12 early product mascots you totally forgot about
Before Chester Cheetah, there was this Cheesy Rider.
Mascots are a funny beast in the marketing business. On the one hand, the right mascot can lead to instant recognition and customer loyalty for a lifetime. Just ask legends like Tony the Tiger or the Pillsbury Doughboy. But on the other hand, once a mascot is retired, it seems like time has no trouble forgetting some of these faces that are intentionally designed to stick with you.
Here, we trace the timeline to rediscover all those mascots that time forgot, including some of the earliest characters created for brands like Cheetos, Nestle, Dunkin Donuts and more. From cowboys "gumfighters" to "cheesy" riders, we're guessing these gimmicks will give you a laugh, if not flood you with a rush of memories of all those commercials that slipped your mind until now.
1. Burger Jeff
Defunct burger chain Burger Chef had two mascots, but most people just remember the guy whose name was on the building. Burger Chef was such a big deal that famous voice actor Paul Winchell (who voiced Tigger and Gargamel, among others) was tapped to bring the character to life. Fewer recall that Burger Chef had a sidekick: Burger Jeff. Jeff mostly appeared in games you played on the side of your funmeal in the '70s.
In the mid-'50s, before Fred the Baker told us it was "Time to make the donuts," there was Dunkie. Comprised of varied donut shapes with a coffee cup torso, Dunkie's wink suggests he's found a loophole the Gingerbread Man would've liked to have discovered when he was running from all those sugar-crazed folks who would likely dunk either icon in their coffee.
Sing it with us: "N-E-S-T-L-E-S, Nestle's makes the very best." Farfel the Dog is one part of the act that debuted this famous jingle. From 1953 to 1965, Farfel appeared in commercials alongside ventriloquist Jimmy Nelson and his human dummy Danny O'Day. It's likely '90s kids remember the dog, too, though. He was so popular that Nestle later revived the mascot in a special Christmas promo. Jerry Seinfeld even named a dog after Farfel in his hit '90s show.
Everybody knows the fuzzy guy in this 1969 commercial spot created (and starring!) Jim Henson. This famous commercial for Fritos' Munchos chips debuted the Muppet that went on to become Cookie Monster. In the spot, though, he's just called Arnold. Sometimes Arnold is voiced by Henson and other times by Franz Oz, but the scholarly mascot Fred was both created and voiced by Henson.
5. Chesty the Potato Chip Kid
Chesty Potato Chips may not be familiar to most folks, but the chip eventually morphed into one of America's best-loved chips: Ruffles. The Indiana potato chip company relied on a mascot called Ruffles the Clown, but on its packaging, this little guy stuck his chest out, maybe a bit prematurely proud of the legacy the potato chip inspired. He was called Chesty, of course, and he was the face on the potato chip cannister back in the '40s.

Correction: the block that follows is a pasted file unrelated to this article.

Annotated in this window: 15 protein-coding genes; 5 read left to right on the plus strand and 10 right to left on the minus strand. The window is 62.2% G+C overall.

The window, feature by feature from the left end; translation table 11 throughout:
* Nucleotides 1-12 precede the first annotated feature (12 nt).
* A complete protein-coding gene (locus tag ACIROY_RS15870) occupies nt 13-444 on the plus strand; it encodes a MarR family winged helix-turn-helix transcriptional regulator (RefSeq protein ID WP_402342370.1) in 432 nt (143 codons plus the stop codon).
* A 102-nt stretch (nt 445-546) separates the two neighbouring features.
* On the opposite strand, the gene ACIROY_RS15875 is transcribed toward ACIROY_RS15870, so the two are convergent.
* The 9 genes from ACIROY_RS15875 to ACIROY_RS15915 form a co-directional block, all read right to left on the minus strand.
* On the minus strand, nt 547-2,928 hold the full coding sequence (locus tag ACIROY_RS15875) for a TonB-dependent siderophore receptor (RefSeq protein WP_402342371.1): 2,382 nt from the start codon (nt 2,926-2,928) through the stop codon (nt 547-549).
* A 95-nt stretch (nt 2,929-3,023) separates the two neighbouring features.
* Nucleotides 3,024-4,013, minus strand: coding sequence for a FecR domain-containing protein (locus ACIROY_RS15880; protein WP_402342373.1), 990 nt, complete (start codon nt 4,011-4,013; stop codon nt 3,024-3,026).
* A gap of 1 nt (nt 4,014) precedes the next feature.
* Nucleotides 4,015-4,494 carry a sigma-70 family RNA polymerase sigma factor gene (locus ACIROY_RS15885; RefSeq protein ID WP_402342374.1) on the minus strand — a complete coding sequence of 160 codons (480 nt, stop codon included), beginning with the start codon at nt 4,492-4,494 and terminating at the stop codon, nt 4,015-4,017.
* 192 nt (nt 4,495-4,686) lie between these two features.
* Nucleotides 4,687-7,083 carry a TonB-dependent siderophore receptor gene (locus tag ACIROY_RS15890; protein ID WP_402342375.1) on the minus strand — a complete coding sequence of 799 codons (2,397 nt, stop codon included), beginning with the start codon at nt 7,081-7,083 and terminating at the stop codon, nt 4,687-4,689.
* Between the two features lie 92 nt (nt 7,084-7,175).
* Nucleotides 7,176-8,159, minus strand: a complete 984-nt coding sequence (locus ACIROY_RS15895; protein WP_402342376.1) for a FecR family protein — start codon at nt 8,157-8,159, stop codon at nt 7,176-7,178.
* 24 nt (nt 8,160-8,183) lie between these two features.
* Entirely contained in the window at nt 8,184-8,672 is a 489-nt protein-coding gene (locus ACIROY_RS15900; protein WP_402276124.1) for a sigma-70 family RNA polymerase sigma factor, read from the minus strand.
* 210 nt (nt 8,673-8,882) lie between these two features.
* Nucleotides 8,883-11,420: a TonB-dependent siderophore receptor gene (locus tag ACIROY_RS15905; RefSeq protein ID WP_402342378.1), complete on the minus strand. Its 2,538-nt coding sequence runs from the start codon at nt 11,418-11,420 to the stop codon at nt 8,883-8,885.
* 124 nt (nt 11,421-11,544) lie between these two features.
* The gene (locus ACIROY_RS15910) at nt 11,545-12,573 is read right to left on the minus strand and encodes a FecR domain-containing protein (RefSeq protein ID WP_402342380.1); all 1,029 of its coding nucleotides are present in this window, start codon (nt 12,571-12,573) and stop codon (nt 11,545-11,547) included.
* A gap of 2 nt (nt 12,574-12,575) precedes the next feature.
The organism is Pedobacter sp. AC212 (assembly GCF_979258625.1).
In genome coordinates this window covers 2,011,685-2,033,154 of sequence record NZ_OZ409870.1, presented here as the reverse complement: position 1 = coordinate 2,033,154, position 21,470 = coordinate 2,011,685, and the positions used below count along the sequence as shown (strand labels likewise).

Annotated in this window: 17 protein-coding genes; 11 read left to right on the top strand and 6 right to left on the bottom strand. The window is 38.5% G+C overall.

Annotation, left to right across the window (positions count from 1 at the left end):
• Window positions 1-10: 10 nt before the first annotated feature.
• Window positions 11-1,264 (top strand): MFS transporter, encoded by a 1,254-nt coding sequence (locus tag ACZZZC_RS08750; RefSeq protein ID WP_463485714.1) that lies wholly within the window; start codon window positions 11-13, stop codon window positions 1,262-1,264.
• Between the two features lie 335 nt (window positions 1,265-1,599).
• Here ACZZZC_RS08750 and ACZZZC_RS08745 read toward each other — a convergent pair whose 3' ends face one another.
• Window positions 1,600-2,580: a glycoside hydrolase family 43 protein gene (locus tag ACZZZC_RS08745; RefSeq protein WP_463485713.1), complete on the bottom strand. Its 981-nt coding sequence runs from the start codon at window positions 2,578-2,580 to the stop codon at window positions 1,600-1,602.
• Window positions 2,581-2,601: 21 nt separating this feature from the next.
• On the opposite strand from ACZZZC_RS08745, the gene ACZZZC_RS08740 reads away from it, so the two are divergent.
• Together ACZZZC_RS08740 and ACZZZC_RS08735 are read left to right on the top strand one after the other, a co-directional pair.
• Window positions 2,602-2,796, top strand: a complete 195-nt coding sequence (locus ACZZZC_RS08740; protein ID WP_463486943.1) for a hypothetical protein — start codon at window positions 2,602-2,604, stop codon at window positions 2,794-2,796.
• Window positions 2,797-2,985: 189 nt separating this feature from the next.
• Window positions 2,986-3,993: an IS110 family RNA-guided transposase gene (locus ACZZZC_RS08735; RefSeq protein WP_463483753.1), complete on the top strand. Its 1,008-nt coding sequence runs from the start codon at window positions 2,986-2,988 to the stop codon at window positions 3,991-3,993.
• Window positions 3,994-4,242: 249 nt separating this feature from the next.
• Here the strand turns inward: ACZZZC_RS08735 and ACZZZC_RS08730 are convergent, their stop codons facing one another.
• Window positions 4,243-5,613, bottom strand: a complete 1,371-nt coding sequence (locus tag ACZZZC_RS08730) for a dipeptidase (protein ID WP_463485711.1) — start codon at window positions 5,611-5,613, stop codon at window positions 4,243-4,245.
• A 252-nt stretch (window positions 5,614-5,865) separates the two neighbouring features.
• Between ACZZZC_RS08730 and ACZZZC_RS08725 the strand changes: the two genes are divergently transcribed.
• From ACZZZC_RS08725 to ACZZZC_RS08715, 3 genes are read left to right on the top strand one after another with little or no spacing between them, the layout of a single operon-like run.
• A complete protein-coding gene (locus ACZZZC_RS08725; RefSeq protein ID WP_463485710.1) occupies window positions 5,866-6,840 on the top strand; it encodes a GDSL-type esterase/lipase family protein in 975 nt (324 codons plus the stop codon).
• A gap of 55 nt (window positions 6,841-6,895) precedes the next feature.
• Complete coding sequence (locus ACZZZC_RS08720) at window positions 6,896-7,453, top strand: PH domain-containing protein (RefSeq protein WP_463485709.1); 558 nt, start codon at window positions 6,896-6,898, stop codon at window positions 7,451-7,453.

6. Hot Dan the Mustard Man
French's incorporated Hot Dan the Mustard Man into its print advertising in the 1940s and '50s, but little is known about the weird mascot's origins. With his big bowtie, he was even featured in comics the company made where he was instrumental in helping families slather mustard on boring food. You know, to make it more fun!
7. Fresh-Up Freddie
Here's a Disney character you probably rarely think about: Fresh-Up Freddie. The mascot was a product of a partnership in the 1950s between Disney Studios - who created the character - and Leo Burnett Agency - who created the 7-Up campaign that served as the sponsor for the Mouse's popular Zorro series. Voiced by "The Man of a Thousand Voices" Paul Frees, Freddie's cartoons were deceptively as funny as similar-looking Disney shorts. Watch Freddie solve everybody's beach party problems by showing up with plenty of 7-Up to combat that "sandy feeling in your throat."
8. Cheetos Mouse
Step aside, Chester Cheetah, and make way for your predecessor, the Cheetos Mouse. The '70s mascot for the cheese puff company took on cool characters like "Cheesy Rider" or "Julius Cheeser" and made a whole lot more sense being driven wild by the cheesy flavors of the fan favorite snack food. But Chester just had his own vibe, and when he was introduced in the '80s, the Mouse disappeared without a squeak of explanation.
9. The Gumfighter
Wrigley launched its Hubba Bubba gum line in 1979 with a campaign that featured a distinctly Western theme. Their very first TV mascot was known as "the Gumfighter," whose catchphrase was "Big bubbles, no troubles."
When Jif debuted in 1958, the peanut butter did not arrive on shelves, but in trucks that were branded with this blue and red kangaroo. He's called Jifaroo, and he's the company's initial mascot. The trucks were part of a promotional campaign to hand out free samples and get people jumping up and down about Jif.
11. Marty Mayrose
If you were aching for Mayrose bacon (or those little brown and serve sausage) back in the 1970s, it's likely you encountered this friendly neighborhood butcher, Marty Mayrose. He was the mascot for Mayrose Meats, a division of Swift & Company, created by J. Joseph Horan. Horan's famous jingle that Marty Mayrose sang in a low baritone still rings in the hearts of Mayrose fans, "I'm a meat man and a meat man knows, the finest meats, ma'am, are Mayrose."
12. Pizza Pete
Pizza Hut relied on Pizza Pete to entice hungry customers to crowd under its famous red roof when the fast food chain was founded in 1958. But after a couple decades of seeing the guy on their plates and cups and whatnot, the company took a left turn and decided against using any mascot, favoring its iconic red roof as its sole branding element. So after all those years of faithful service, Pizza Pete was retired by the time the '70s ended.
See also: 12 vintage soft drink mascots you probably forgot about
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